People will come out saying, 'did we actually see Freddie?' said May.
The performance takes place at the Dominion Theater in London, where Queen's rock musical has been a hit for 10 years. Returning with Mercury will be most of the original cast, as show producer Robert De Niro.
There is a certain person who's coming that's intimately associated with getting the production on in the first place - our friend Bob [Robert De Niro] from Los Angeles, May told BBC.
May noted that they had been working on the Freddie Mercury 'Hologram,' which is actually an optical illusion, since before Dr. Dre surprised and delighted the world by unleashing a Tupac hologram at Coachella.
It's a little unfortunate they did that thing with Tupac as we've been trying to make Freddie appear on the stage for quite a while, he said.
Although there's no official word on how long Mercury will perform as part of the show, May suggested that the reunion could last for months.
[The Tupac technique] is something we've looked at ourselves but I think probably for a show that runs eight shows a week it's not really quite practical, he hinted.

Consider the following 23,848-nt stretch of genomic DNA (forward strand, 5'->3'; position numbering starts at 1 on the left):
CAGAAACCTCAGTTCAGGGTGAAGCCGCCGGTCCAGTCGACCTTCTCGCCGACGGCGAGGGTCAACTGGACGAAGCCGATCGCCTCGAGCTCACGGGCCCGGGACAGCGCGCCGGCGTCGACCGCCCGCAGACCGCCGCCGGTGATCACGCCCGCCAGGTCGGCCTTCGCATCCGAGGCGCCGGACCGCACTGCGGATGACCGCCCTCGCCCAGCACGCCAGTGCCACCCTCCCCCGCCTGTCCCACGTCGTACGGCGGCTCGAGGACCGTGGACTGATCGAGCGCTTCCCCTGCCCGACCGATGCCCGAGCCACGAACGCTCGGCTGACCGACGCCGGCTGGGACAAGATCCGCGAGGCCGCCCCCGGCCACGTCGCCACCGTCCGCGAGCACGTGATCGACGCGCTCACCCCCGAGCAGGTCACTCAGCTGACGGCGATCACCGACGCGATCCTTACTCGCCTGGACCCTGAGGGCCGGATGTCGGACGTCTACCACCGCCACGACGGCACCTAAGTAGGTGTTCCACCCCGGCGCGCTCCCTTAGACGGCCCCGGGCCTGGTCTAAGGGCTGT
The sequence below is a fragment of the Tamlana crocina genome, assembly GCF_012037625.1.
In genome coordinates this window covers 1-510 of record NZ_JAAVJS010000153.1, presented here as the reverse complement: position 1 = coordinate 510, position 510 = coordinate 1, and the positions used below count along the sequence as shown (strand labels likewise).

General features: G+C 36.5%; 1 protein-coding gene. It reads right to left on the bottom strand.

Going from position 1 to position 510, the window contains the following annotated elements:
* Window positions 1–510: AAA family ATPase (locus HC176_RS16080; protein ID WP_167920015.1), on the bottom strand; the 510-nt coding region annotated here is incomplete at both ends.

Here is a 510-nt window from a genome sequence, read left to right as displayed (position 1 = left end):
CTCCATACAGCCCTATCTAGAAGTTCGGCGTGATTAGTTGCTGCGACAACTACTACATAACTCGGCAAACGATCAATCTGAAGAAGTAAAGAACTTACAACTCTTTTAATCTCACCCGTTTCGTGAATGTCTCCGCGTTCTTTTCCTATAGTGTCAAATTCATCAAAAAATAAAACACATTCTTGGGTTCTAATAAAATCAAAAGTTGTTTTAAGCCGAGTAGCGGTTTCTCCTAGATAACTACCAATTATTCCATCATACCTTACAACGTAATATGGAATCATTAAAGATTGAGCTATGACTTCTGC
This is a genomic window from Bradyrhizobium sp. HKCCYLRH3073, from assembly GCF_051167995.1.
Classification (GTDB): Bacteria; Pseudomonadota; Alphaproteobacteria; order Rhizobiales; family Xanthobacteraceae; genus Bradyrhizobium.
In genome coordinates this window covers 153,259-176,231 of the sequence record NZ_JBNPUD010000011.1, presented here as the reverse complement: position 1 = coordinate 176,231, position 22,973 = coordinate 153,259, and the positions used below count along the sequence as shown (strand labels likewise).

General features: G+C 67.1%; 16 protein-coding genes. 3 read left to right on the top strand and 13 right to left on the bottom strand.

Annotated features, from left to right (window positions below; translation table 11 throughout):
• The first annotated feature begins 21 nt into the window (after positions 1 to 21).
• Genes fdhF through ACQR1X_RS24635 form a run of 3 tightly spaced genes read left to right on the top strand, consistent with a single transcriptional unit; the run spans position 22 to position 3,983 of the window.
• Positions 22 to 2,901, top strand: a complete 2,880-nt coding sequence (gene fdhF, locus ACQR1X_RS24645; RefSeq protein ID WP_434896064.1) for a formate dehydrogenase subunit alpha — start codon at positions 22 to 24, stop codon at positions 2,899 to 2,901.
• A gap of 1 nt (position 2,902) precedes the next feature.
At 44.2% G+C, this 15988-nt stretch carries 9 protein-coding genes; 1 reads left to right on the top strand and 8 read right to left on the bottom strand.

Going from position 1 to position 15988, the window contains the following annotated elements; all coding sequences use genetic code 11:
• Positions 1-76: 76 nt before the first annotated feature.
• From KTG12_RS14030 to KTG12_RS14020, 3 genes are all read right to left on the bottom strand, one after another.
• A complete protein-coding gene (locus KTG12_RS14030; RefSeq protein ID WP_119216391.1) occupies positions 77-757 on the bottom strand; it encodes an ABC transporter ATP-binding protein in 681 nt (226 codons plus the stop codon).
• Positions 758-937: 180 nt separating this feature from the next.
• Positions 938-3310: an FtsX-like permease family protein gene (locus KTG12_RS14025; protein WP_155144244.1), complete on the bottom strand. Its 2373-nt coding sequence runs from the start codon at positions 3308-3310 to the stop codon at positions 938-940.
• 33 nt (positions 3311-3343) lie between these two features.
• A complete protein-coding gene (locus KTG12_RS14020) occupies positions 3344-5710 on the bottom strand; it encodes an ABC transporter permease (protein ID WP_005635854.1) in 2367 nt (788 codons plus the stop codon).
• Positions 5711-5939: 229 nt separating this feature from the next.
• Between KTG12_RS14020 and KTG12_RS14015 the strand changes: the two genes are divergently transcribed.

Freddy Mercury's imminent resurrection will please the lucky audience in attendance that night, but will miss out on the shock factor that made the Tupac Shakur Hologram such a hit.
Despite being referred to as a hologram by many, the impressive effect is actually a 2-dimensional video projected against a screen. The illusion uses a bit of clever technology based on an old theater trick. May stressed to the BBC that the effect is not a hologram, instead calling it an optical illusion of sorts.
At Coachella, the Tupac Hologram, a life-like animation of the object was projected down onto a mirror and reflected against a transparent foil screen. The screen is angled so that the audience sees the image but not screen, leaving room for live performers to stand behind the projection.
The Tupac 'Hologram' was created by the Arizona-based AV Concepts using technology from the London-based Musion Systems Ltd.'s Musion Eyeliner setup. The image of Tupac used at Coachella was created by production house Digital Domain.
The system is based off of Pepper's Ghost, a theater technique long used to produce illusions for magic tricks and plays. Centuries ago the trick was performed by hiding an actor below the stage facing a mirror. The audience would see the actor's ghostly image reflected onto a sheet of glass suspended above the stage.